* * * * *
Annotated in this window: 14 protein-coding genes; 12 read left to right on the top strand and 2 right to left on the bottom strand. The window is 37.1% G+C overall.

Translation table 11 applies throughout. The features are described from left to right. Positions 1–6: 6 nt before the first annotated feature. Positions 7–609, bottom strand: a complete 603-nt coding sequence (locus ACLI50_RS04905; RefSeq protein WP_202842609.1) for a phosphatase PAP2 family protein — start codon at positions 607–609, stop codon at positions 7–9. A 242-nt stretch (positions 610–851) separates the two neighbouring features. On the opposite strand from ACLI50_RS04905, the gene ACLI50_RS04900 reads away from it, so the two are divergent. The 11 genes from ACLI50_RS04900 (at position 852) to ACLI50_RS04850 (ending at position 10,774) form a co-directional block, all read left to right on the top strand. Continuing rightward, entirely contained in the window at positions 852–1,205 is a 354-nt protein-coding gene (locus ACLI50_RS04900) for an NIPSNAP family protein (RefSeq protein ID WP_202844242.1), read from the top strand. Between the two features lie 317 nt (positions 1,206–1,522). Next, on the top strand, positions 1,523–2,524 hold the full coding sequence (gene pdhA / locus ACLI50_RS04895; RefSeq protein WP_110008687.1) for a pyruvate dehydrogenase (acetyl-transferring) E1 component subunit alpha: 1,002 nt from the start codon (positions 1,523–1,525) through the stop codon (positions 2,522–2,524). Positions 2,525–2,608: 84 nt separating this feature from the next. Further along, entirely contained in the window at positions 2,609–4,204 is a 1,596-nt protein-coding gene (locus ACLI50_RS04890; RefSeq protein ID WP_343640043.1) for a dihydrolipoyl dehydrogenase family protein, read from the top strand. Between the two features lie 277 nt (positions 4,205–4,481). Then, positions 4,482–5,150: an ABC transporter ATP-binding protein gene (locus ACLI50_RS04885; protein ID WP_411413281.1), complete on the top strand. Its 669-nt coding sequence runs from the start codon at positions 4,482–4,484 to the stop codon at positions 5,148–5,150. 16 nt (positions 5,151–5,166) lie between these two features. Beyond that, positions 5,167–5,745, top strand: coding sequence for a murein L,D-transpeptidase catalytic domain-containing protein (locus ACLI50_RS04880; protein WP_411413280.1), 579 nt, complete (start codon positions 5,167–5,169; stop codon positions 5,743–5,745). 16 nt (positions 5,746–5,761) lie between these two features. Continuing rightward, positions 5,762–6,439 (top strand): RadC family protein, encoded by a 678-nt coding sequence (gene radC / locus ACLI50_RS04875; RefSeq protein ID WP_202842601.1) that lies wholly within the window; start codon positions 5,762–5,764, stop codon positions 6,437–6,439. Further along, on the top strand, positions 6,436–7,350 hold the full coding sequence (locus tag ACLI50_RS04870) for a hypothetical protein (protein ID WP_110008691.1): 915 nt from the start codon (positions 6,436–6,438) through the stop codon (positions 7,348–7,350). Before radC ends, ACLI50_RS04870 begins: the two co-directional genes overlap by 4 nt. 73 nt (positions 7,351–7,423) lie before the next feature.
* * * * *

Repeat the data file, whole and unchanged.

Annotated in this window: 14 protein-coding genes; 12 read left to right on the top strand and 2 right to left on the bottom strand. The window is 37.1% G+C overall.

Translation table 11 applies throughout. The features are described from left to right. Positions 1–6: 6 nt before the first annotated feature. Positions 7–609, bottom strand: a complete 603-nt coding sequence (locus ACLI50_RS04905; RefSeq protein WP_202842609.1) for a phosphatase PAP2 family protein — start codon at positions 607–609, stop codon at positions 7–9. A 242-nt stretch (positions 610–851) separates the two neighbouring features. On the opposite strand from ACLI50_RS04905, the gene ACLI50_RS04900 reads away from it, so the two are divergent. The 11 genes from ACLI50_RS04900 (at position 852) to ACLI50_RS04850 (ending at position 10,774) form a co-directional block, all read left to right on the top strand. Continuing rightward, entirely contained in the window at positions 852–1,205 is a 354-nt protein-coding gene (locus ACLI50_RS04900) for an NIPSNAP family protein (RefSeq protein ID WP_202844242.1), read from the top strand. Between the two features lie 317 nt (positions 1,206–1,522). Next, on the top strand, positions 1,523–2,524 hold the full coding sequence (gene pdhA / locus ACLI50_RS04895; RefSeq protein WP_110008687.1) for a pyruvate dehydrogenase (acetyl-transferring) E1 component subunit alpha: 1,002 nt from the start codon (positions 1,523–1,525) through the stop codon (positions 2,522–2,524). Positions 2,525–2,608: 84 nt separating this feature from the next. Further along, entirely contained in the window at positions 2,609–4,204 is a 1,596-nt protein-coding gene (locus ACLI50_RS04890; RefSeq protein ID WP_343640043.1) for a dihydrolipoyl dehydrogenase family protein, read from the top strand. Between the two features lie 277 nt (positions 4,205–4,481). Then, positions 4,482–5,150: an ABC transporter ATP-binding protein gene (locus ACLI50_RS04885; protein ID WP_411413281.1), complete on the top strand. Its 669-nt coding sequence runs from the start codon at positions 4,482–4,484 to the stop codon at positions 5,148–5,150. 16 nt (positions 5,151–5,166) lie between these two features. Beyond that, positions 5,167–5,745, top strand: coding sequence for a murein L,D-transpeptidase catalytic domain-containing protein (locus ACLI50_RS04880; protein WP_411413280.1), 579 nt, complete (start codon positions 5,167–5,169; stop codon positions 5,743–5,745). 16 nt (positions 5,746–5,761) lie between these two features. Continuing rightward, positions 5,762–6,439 (top strand): RadC family protein, encoded by a 678-nt coding sequence (gene radC / locus ACLI50_RS04875; RefSeq protein ID WP_202842601.1) that lies wholly within the window; start codon positions 5,762–5,764, stop codon positions 6,437–6,439. Further along, on the top strand, positions 6,436–7,350 hold the full coding sequence (locus tag ACLI50_RS04870) for a hypothetical protein (protein ID WP_110008691.1): 915 nt from the start codon (positions 6,436–6,438) through the stop codon (positions 7,348–7,350). Before radC ends, ACLI50_RS04870 begins: the two co-directional genes overlap by 4 nt. 73 nt (positions 7,351–7,423) lie before the next feature.